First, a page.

YEAH, I’ve released my game! Here’s a link to the landing page. You can also get to it via the Games section of my blog.

That’s what’s UP! Many of you who know me well know this is a pretty big deal for me. The rest of you probably know little to nothing about the game, or even that Growing is a game. That’s my fault! I’m going to be more open about future game projects.

I started Growing at a game jam in May 2011. The theme was “Motherhood,” and the idea was that I would give this game as a present to my mom when I completed it. By the end of the jam, I had a working prototype that I refined over the next few months.

I threw myself into the work in my off-time. By October, I had an almost completed game that I felt pretty good about. But all that changed in an afternoon, when my backpack get stolen with my laptop, wacom tablet, and all my game’s design notes inside. I hadn’t bothered to keep my project up to date in source control (a decision whose stupidity is only really considered in hindsight) and as a result the only remaining copy of the project I could find was from the beginning of the summer, not long after the game jam.

To say I was devastated would have been an understatement. I couldn’t stop crying. I’m really lucky I had Kyle around because I had some pretty violent and irrational reactions. Growing had become a part of my identity, a bright spot while I was going through some major life troubles. The worst was knowing I had brought it all on myself with the lack of source control.

When I calmed down, the most difficult decision was whether to quit the project forever or keep going. The thought of continuing work on it was so fatiguing.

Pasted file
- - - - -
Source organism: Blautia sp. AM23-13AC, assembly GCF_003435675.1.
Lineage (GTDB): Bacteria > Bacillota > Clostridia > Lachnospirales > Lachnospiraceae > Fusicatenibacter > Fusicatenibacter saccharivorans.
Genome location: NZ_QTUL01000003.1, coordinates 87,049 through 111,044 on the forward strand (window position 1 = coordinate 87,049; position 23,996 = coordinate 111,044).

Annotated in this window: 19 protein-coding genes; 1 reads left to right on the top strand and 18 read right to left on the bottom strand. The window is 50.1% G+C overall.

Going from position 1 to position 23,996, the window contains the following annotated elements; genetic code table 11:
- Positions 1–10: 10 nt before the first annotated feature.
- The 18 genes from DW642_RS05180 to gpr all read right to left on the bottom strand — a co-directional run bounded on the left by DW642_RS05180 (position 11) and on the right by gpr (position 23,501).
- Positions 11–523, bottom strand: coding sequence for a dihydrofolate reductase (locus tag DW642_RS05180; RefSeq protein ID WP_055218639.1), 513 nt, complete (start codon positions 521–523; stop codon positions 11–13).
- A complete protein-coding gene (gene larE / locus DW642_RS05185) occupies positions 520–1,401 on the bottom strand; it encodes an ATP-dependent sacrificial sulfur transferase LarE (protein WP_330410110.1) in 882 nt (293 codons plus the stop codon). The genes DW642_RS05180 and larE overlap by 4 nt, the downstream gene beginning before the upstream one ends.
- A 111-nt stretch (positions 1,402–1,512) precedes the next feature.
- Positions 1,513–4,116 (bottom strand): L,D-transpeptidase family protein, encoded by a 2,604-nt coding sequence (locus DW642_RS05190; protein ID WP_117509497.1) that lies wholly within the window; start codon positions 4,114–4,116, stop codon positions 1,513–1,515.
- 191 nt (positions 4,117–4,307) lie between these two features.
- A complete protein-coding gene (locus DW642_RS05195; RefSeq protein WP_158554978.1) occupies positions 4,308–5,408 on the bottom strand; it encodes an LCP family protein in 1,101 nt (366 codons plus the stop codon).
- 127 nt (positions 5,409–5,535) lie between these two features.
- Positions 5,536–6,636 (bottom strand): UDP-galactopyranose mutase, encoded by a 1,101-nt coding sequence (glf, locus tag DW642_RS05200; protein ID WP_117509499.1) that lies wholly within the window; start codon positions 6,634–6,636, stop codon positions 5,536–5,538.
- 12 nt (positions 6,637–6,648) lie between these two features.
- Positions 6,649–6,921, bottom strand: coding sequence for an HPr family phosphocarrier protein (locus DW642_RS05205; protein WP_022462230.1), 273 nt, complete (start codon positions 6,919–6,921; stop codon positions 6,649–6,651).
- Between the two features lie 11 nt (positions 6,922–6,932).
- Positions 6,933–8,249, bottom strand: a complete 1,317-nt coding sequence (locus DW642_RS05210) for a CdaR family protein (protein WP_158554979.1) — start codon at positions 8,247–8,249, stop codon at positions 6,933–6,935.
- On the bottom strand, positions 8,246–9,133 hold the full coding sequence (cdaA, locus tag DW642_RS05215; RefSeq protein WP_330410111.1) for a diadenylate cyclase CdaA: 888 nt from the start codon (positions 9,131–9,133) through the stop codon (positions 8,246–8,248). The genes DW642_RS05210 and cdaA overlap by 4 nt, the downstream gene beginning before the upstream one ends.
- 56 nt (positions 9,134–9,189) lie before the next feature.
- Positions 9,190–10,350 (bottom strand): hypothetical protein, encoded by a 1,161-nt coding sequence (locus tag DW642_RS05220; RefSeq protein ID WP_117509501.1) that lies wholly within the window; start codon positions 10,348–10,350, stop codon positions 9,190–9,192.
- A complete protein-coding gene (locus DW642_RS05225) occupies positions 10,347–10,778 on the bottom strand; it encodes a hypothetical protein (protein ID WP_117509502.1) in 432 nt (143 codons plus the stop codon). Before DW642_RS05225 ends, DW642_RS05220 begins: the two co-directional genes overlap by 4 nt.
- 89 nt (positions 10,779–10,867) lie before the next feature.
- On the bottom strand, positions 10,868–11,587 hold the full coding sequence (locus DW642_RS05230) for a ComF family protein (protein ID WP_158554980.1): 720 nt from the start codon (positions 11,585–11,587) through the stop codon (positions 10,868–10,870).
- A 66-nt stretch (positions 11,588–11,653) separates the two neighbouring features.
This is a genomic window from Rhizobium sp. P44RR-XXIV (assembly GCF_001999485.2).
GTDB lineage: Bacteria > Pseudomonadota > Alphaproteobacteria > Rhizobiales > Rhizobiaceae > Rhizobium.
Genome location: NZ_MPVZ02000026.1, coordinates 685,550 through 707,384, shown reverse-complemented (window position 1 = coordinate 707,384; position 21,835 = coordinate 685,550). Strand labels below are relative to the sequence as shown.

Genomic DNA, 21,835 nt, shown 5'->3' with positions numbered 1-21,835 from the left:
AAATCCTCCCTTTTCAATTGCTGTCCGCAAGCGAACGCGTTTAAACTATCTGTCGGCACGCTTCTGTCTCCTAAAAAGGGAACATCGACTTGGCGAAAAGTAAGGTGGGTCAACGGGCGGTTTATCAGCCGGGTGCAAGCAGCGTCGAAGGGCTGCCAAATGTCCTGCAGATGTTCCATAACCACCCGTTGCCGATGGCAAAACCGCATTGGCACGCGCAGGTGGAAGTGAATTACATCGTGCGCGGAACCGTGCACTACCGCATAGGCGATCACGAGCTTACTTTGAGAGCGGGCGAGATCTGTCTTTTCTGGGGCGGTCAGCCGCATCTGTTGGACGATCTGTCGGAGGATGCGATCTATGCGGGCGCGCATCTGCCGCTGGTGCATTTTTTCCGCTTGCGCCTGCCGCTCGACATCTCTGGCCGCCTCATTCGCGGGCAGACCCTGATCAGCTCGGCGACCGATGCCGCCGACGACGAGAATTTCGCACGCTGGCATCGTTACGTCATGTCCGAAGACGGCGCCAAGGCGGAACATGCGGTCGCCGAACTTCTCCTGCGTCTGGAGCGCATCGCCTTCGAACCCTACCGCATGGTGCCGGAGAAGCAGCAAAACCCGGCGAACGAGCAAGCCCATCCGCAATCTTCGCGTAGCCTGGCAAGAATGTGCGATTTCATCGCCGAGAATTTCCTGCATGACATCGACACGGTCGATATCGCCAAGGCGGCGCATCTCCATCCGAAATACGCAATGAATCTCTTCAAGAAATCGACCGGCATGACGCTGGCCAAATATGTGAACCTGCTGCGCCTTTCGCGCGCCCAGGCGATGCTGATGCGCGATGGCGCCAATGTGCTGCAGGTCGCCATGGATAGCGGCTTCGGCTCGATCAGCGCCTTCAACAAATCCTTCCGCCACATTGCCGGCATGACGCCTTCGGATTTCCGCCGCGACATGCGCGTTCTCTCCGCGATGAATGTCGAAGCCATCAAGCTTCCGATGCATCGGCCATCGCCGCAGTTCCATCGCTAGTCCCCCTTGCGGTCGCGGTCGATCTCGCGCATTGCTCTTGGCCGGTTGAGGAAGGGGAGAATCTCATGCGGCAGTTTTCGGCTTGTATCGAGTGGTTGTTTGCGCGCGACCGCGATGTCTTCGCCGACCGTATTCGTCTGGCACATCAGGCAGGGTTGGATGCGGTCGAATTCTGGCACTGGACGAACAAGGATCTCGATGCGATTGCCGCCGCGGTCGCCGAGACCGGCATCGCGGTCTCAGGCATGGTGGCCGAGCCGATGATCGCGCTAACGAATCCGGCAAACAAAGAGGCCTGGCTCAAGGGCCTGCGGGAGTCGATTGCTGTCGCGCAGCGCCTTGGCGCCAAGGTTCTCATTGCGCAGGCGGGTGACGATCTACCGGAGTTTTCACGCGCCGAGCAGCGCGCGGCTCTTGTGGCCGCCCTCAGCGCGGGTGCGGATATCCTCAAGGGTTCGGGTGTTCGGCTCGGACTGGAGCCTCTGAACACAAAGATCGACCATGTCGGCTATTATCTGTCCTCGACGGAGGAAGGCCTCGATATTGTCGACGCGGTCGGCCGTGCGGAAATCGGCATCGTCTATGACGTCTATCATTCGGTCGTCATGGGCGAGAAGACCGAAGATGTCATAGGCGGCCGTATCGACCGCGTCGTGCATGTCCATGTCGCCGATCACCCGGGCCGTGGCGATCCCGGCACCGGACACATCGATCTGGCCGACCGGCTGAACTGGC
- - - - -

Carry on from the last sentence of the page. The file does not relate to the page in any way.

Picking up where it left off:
With the CrossFit Games happening this weekend, it seemed like a good time to look back and reflect on the more subtle effects a year and a half of crossfit has had on me. One unexpected benefit was that my perception of women’s bodies has changed drastically!

Andrea Ager There was a time when I would have agreed that yeah, it’s totally possible to become “too bulky” as a woman. And I probably would have argued that the veiny forearms, bulging quads and trunk-like cores of the Games’ top competitors like Andrea Ager would fall well within that category.

Lifting weights has given me an appreciation of the effort and dedication those muscles represent on a girl. It means she’s developed some steely mental fortitude, she’s set goals and pushed through them, she’s failed and bounced back. It means she’s fought stereotypes and championed above the prevailing opinion. I know how much work goes into it, having been through some of it myself, and I respect the shit out of her success. A muscular build is a thing of beauty to me now, not repulsion.

That being said, it’d be cool to see some more representation of muscular women in media. If this is the build we can expect from someone who makes fitness a living, why shouldn’t we see it in most of our female characters (fighters, action-adventure heroines, platforming protagonists)?

Why is it that our fantasy heroines aren’t even as badass as the ones we have in real life?

laras2 There’s been a movement towards “more realistic” and that works pretty well for some characters like Chell or Zoey who are supposed to be ordinary people in extraordinary situations.

The quest for realism has brought Lara’s boob size down and made her look more interesting, for sure. But why are her arms so small? If her life revolves around shooting, climbing, and generally vaulting herself around, shouldn’t she look like she can knock out a few dozen pull-ups with ease?

(I don’t mean to pick on Lara too much here, but it’s hard to pick out recent examples of females who are supposed to be physically strong. Zero Suit Samus, Jill Valentine, Faith from Mirror’s Edge, Eva from MGS3, Purna from Dead Island for a handful of others.)